Compare popular auto insurance companies' financial stability and claims satisfaction ratings to better understand the quality of service they will provide. Claims satisfaction — measured by J.D. Power — is ranked on a scale of 2 to 5, with 5 being "among the best" and 2 being "the rest." Financial strength — calculated by A.M. Best and running from "Superior" to "Poor" — determines an insurer's financial strength and ability to meet its policy and contractual obligations.
In April 2018, Northwest Arkansas News shared the story of a Siloam Springs woman who, after being hit by a city-owned tractor-trailer, found herself with medical bills in excess of $80,000. The city-owned vehicle carried Arkansas’s minimum 25/50/25 policy, which only provided $25,000 towards the woman’s medical bills; the woman carried $25,000 in uninsured/underinsured motorist insurance, which left $30,000 in medical bills she owed out of pocket. Because the tractor-trailer was a city vehicle, the woman was not able to sue for the remainder of her damages.
Let’s say you live in Florida and cause an accident that injures another person to the tune of $40,000. If you only have the state’s minimum bodily injury protection ($10,000 per person, $20,000 per accident), you’d be responsible for the remaining $30,000. But, if you had purchased more than Florida’s minimum — say $50,000 per person and $100,000 per accident — you wouldn’t have to pay a single dime out of pocket.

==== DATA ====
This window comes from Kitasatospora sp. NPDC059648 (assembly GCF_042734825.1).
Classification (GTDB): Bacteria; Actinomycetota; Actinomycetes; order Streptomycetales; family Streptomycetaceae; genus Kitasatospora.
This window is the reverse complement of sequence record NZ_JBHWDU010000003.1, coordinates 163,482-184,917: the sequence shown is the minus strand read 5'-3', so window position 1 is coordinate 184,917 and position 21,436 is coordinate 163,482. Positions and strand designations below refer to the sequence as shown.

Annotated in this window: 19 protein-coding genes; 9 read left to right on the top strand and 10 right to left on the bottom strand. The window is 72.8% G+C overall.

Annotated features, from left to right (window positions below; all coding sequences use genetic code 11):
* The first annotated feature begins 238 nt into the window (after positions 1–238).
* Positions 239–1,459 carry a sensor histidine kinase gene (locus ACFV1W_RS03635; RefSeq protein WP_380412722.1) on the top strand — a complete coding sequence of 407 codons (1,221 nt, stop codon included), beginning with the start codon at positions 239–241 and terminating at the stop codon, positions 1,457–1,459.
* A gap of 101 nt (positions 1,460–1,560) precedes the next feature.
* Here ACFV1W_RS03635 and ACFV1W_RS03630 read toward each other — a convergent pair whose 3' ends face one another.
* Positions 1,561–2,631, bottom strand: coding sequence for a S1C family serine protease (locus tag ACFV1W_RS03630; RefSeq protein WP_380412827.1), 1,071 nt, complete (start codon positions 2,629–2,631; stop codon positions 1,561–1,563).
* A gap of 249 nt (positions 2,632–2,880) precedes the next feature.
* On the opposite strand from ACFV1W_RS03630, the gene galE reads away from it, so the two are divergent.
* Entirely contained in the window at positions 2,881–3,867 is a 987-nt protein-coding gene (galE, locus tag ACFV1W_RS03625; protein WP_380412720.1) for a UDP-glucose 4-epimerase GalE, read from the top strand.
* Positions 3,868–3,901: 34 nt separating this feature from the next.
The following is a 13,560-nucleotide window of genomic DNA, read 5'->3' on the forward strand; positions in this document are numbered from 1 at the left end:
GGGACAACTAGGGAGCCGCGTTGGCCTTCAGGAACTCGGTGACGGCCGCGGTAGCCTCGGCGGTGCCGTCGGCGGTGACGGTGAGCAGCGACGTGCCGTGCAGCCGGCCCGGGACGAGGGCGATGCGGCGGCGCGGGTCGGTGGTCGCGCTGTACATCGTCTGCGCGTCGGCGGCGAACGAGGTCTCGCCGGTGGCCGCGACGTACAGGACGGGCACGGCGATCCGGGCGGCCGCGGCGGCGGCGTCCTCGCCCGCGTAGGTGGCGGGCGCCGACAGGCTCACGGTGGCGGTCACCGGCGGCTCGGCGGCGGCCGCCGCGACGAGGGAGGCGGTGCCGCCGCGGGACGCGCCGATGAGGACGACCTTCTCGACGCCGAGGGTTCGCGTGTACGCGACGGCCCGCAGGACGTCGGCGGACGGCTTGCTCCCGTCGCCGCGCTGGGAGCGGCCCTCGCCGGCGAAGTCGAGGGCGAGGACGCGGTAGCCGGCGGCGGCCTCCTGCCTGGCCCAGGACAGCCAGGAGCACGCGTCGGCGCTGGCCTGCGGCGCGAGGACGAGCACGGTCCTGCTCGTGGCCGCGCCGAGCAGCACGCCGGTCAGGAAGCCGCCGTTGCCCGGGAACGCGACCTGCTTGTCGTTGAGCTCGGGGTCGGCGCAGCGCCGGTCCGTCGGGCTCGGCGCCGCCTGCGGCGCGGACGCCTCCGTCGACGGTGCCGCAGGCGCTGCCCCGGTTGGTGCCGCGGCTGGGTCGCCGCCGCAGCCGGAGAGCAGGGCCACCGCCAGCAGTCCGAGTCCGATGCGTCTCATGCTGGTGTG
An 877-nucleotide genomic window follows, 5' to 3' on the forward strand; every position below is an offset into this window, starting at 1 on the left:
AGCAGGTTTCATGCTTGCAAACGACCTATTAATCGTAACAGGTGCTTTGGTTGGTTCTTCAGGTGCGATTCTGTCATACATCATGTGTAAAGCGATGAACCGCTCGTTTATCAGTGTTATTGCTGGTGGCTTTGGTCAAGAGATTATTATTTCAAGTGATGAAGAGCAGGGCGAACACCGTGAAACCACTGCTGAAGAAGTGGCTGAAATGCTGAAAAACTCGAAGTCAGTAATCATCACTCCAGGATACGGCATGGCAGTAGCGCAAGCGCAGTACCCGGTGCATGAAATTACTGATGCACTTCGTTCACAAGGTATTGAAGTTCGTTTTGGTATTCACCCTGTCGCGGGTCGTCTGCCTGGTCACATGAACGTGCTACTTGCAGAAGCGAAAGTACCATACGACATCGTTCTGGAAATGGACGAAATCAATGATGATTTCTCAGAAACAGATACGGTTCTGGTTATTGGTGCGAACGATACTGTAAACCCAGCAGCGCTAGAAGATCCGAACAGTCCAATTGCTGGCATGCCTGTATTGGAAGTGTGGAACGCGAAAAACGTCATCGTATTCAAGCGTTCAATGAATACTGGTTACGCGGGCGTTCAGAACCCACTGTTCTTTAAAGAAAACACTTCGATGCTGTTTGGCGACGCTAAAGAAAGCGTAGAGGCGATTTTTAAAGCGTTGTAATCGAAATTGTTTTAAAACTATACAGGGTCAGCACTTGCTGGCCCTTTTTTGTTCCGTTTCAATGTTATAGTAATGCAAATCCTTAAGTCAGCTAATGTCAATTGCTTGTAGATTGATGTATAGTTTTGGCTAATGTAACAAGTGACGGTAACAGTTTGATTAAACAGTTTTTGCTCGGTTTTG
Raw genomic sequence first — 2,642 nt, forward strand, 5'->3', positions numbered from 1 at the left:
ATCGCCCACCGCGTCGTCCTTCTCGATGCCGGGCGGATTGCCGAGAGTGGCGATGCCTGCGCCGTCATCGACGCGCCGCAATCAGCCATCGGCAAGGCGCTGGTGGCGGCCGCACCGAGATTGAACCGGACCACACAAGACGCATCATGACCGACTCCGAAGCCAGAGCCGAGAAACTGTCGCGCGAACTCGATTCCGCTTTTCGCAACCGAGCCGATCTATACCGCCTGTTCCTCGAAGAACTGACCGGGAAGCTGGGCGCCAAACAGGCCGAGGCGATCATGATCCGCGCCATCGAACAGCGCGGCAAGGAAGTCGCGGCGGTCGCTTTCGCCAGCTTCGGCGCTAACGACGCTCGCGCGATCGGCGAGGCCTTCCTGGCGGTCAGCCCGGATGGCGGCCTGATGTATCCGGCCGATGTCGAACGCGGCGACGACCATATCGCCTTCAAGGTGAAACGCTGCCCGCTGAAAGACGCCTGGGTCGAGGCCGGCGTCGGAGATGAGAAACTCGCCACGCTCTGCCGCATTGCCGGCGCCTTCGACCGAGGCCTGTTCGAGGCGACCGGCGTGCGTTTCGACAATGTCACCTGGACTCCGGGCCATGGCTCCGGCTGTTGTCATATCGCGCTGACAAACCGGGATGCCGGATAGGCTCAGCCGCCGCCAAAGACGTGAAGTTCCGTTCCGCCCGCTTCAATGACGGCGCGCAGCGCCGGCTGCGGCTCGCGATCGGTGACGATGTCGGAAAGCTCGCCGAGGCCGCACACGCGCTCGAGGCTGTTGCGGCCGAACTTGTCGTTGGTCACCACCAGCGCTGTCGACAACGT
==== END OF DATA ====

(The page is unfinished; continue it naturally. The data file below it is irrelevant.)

Young drivers — aged between 16 and 25 — pay very high car insurance rates, with those aged 16-19 paying the most expensive premiums of all. Because of the risk presented by inexperienced drivers, teen drivers pay more than three times the national average for car insurance. In Tennessee, teen drivers pay insurance rates in line with the national average: $4,741 per year.
No matter whether you buy liability coverage or full coverage for your vehicle, you need to pick a deductible that meets you needs. Consumer Reports suggests choosing a higher deductible if you want to save on monthly premiums, but setting a lower deductible if you want to avoid a large out-of-pocket expense in the event of a car accident. “If you have a good driving record and haven’t had an at-fault accident in years, or ever, opting for a higher deductible on collision coverage might be a good bet,” writes Consumer Reports. Just remember to keep that much cash on hand in case you need it.

This is pretty ridiculous considering the fact that: 1st, I had regularly asked my former insurance company for reviews and discounts; 2nd, I recently got a speeding ticket in a school zone (which I am a bit ashamed to say) just before I switched; and 3rd, that $1,100 savings was before I got an additional discount for bundling my home insurance on my policy (which is a lot lower now too).
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